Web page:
Is There a True Teamwork Definition?
It can be incredibly difficult to accurately define teamwork because different people have different opinions when it comes to what teamwork define is. While everyone can likely agree that teamwork is important and teamwork skills are important to have, finding a common consensus for what it actually means is very difficult.
Therefore, I have created my own teamwork definition.
Teamwork Definition in 50 Words or Less
Teamwork happens quickly and naturally when: 1) everyone on the team knows what needs to be done, 2) they have the skills and ability to do it, 3) there are no barriers to prevent them from doing it, and 4) are willing to work together to get it done.
Because there is a lack of one true teamwork definition, it’s actually far more important to know the purpose of teamwork rather than trying to define teamwork in one common sentence.
What is Teamwork?
Rarely do teams learn together. Too often, increases in skill are confined to individuals. Sometimes that can become a barrier to teamwork: because there are dramatically different knowledge and skill levels, some team members aren’t able to keep up.
When an individual attends a course or discovers a useful practice, he or she should be encouraged to share it with the team, periodically putting the entire team into a learning environment is critical. That’s teamwork.
If you’re a team leader, understand that despite your best efforts, you will be incapable of adequately recognizing every team member’s efforts and contributions. Good work will slip by and go unrecognized. If this happens often, the team member may well become disillusioned.
Relieve yourself of the burden to be the sole dispenser of recognition: ask team members to recognize each other. Make it a team expectation to thank other team members for their assistance, and to look for opportunities to catch each other doing something praiseworthy. That’s teamwork.
To Win More, Think More
Have you ever held a team retreat? When was the last time your team came together for the express purpose of thinking about the work you do? Do you periodically pause as a group to reflect on what you’ve learned and internalize the lessons? Do you meet to consider opportunities, and not just to solve problems?
The team that thinks more wins more. That’s teamwork.
Forget About “Self-Directed” Teams
Self-directed teams are a siren’s call. Sounds good, but it just doesn’t ring true. What do you think your team would do–right now–if given the choice of doing whatever they choose? Are you confident the chosen “direction” would be consistent with corporate objectives and complimentary to other organizational teams? Would this “self-directed” team create the results they have responsibility for achieving? The answer lies somewhere between “probably not” and “most definitely not.”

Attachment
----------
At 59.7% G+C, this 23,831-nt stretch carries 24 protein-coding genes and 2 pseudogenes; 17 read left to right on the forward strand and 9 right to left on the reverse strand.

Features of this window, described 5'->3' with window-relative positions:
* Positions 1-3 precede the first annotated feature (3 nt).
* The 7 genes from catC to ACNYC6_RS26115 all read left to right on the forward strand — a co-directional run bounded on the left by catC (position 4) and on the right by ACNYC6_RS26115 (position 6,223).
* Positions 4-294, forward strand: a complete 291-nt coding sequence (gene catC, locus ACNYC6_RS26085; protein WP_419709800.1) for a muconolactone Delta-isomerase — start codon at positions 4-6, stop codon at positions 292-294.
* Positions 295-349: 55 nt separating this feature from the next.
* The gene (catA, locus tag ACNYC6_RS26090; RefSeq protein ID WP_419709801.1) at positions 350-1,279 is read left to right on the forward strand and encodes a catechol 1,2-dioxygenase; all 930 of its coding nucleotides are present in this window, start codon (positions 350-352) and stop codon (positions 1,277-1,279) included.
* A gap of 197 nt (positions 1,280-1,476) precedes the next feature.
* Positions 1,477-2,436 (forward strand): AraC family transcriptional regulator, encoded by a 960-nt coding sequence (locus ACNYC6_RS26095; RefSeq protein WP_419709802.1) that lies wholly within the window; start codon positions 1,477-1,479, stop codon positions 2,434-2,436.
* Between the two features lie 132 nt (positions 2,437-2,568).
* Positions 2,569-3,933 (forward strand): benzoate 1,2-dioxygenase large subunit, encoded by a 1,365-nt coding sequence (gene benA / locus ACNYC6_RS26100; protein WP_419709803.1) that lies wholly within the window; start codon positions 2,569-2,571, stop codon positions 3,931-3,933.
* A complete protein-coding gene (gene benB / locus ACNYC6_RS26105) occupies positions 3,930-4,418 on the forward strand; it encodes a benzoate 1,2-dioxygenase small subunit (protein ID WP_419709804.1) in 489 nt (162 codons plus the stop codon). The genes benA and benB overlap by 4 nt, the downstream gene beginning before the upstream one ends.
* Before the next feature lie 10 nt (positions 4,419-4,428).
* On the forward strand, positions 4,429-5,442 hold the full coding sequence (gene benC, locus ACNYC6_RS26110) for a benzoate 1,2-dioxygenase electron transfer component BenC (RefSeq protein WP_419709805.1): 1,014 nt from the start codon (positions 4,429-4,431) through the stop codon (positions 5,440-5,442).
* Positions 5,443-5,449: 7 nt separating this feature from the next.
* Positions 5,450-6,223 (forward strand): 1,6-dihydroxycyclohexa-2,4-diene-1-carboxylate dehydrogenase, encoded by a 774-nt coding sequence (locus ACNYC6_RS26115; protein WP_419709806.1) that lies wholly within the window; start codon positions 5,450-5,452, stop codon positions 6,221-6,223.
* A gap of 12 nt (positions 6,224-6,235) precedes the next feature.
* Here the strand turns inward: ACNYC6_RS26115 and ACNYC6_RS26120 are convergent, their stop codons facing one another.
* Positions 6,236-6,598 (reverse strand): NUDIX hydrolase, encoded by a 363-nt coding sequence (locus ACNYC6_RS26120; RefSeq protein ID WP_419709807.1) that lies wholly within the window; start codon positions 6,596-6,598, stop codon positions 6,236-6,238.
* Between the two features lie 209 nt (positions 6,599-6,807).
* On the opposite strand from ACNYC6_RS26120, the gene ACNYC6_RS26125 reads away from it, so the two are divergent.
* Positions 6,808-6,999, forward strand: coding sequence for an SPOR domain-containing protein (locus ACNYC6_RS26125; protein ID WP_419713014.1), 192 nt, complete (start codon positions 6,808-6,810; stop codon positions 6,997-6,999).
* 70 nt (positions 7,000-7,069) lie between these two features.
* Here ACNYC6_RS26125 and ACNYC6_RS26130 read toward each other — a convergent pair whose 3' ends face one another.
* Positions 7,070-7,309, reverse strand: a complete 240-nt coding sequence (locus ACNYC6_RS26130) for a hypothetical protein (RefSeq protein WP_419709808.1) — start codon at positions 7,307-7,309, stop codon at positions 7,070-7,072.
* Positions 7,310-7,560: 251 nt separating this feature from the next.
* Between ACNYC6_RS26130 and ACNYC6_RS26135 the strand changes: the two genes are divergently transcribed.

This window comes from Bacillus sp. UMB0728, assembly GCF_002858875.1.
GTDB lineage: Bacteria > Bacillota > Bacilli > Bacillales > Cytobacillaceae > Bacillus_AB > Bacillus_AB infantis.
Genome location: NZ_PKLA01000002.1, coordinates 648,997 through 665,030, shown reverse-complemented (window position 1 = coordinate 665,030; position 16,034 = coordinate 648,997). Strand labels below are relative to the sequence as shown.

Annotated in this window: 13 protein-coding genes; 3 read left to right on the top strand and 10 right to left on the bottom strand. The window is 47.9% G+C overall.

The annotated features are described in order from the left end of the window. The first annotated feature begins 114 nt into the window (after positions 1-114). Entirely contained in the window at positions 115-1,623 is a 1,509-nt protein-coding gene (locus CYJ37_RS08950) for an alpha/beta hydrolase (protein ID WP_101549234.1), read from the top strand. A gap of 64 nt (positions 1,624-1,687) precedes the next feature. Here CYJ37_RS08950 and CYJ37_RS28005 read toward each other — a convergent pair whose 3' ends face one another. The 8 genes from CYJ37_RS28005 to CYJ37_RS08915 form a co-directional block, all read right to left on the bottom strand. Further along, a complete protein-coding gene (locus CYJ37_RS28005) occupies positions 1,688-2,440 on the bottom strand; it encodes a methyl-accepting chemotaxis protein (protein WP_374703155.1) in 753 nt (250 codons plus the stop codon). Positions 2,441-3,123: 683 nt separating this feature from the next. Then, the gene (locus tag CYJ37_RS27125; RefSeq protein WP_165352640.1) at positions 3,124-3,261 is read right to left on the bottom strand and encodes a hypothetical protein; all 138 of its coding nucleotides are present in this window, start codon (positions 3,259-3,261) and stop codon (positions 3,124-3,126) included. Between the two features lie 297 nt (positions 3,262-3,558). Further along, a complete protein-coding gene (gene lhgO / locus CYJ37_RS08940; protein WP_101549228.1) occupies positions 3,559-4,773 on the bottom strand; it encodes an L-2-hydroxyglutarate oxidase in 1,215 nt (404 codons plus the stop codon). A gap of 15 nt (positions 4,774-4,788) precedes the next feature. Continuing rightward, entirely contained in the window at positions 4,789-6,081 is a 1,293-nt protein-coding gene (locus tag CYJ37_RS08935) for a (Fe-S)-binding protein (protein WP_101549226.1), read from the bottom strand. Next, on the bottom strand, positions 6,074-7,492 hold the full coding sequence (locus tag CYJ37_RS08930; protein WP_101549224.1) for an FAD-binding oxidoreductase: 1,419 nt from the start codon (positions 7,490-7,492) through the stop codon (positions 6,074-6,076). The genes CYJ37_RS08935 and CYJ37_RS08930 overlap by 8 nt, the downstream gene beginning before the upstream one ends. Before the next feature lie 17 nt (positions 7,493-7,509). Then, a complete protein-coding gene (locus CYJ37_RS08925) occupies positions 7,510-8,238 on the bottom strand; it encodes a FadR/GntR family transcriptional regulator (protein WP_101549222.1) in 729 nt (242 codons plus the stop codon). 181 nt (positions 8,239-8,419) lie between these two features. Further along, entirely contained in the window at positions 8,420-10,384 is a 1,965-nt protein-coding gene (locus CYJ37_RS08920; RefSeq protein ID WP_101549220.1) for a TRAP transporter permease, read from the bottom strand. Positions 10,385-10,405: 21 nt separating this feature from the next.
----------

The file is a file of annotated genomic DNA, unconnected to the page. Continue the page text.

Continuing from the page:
Self-directed teams are a myth, but self-managed teams can be a useful tool.
A self-managed team is one with someone providing a clear framework of what need to be done (we typically call this function “leading”) and then giving the team flexibility in choosing how they attain those results. When leadership has provided an agenda, self-managing teams can be very efficient in achieving the intended results. That’s teamwork.
However you define teamwork, there are some definite advantages to a company when their employees work as a team.
Advantages to team working:
- Increased efficiency: when team members use their specific skills and experiences, targets will be achieved and tasks will be accomplished, as members of the team achieve synergy by working together.
- Innovation through constructive conflict: when team members have different perspectives, different opinions, and different viewpoints, often better ideas can be brought to the table, as ideas evolve with everyone’s input.
- Less employee turnover: a well-functioning team, where everyone is positive and enjoys working with the other team members will make them less likely to leave the organization.
Of course, there are downsides to most everything, and team working is no exception.
Disadvantages to team working:
- Group think: this is when the team stops looking at alternative actions, and “the desire for harmony or conformity in the group results in an irrational or dysfunctional decision-making outcome.”
- Complex process: a well-functioning team isn’t always easy to build. Each set of skills has to be compatible with the rest of the team. There can’t be too much conflict, but too little conflict and group think may occur.
- Evaluating an individual’s contribution: within a team, it is very difficult to determine if an individual has performed above or below expectations, as a poor performer can be carried by the team, and a strong performer’s input can be diluted.
- Inability to make a decision: if there are too many people, with differing opinions, it can result in no decisions being made at all.
When it works, and works well, team working has huge benefits. Companies should strive to have their employees working together as a team where possible to take advantage of those benefits, being mindful of the downsides.
My book, Teambuilt: Making Teamwork Work, is available in the Sanborn Store or by calling 800-650-3343.